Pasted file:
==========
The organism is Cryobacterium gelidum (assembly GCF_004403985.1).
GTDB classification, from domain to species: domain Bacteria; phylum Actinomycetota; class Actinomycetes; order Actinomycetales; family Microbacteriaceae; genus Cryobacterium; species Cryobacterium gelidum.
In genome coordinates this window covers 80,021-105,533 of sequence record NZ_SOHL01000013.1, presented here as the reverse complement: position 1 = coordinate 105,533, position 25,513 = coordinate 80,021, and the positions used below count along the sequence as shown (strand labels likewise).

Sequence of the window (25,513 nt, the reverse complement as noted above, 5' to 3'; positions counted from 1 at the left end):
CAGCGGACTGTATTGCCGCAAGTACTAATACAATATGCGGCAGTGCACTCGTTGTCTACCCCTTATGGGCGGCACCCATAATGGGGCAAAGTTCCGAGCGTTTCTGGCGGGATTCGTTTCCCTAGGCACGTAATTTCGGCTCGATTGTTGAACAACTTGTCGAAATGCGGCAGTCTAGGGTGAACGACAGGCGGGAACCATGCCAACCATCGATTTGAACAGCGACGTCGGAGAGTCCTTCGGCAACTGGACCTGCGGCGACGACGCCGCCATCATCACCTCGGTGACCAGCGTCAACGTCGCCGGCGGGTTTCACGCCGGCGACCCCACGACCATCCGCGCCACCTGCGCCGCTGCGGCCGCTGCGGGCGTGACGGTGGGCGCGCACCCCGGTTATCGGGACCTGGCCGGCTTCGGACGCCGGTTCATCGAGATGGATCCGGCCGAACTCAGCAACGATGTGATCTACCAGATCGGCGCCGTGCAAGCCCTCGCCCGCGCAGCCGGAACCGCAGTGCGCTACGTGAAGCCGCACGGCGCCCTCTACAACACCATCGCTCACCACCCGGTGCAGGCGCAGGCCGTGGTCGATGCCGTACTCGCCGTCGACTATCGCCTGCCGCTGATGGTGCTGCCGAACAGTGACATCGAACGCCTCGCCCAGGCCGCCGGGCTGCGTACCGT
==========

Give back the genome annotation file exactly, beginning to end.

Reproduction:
The organism is Cryobacterium gelidum (assembly GCF_004403985.1).
GTDB classification, from domain to species: domain Bacteria; phylum Actinomycetota; class Actinomycetes; order Actinomycetales; family Microbacteriaceae; genus Cryobacterium; species Cryobacterium gelidum.
In genome coordinates this window covers 80,021-105,533 of sequence record NZ_SOHL01000013.1, presented here as the reverse complement: position 1 = coordinate 105,533, position 25,513 = coordinate 80,021, and the positions used below count along the sequence as shown (strand labels likewise).

Sequence of the window (25,513 nt, the reverse complement as noted above, 5' to 3'; positions counted from 1 at the left end):
CAGCGGACTGTATTGCCGCAAGTACTAATACAATATGCGGCAGTGCACTCGTTGTCTACCCCTTATGGGCGGCACCCATAATGGGGCAAAGTTCCGAGCGTTTCTGGCGGGATTCGTTTCCCTAGGCACGTAATTTCGGCTCGATTGTTGAACAACTTGTCGAAATGCGGCAGTCTAGGGTGAACGACAGGCGGGAACCATGCCAACCATCGATTTGAACAGCGACGTCGGAGAGTCCTTCGGCAACTGGACCTGCGGCGACGACGCCGCCATCATCACCTCGGTGACCAGCGTCAACGTCGCCGGCGGGTTTCACGCCGGCGACCCCACGACCATCCGCGCCACCTGCGCCGCTGCGGCCGCTGCGGGCGTGACGGTGGGCGCGCACCCCGGTTATCGGGACCTGGCCGGCTTCGGACGCCGGTTCATCGAGATGGATCCGGCCGAACTCAGCAACGATGTGATCTACCAGATCGGCGCCGTGCAAGCCCTCGCCCGCGCAGCCGGAACCGCAGTGCGCTACGTGAAGCCGCACGGCGCCCTCTACAACACCATCGCTCACCACCCGGTGCAGGCGCAGGCCGTGGTCGATGCCGTACTCGCCGTCGACTATCGCCTGCCGCTGATGGTGCTGCCGAACAGTGACATCGAACGCCTCGCCCAGGCCGCCGGGCTGCGTACCGT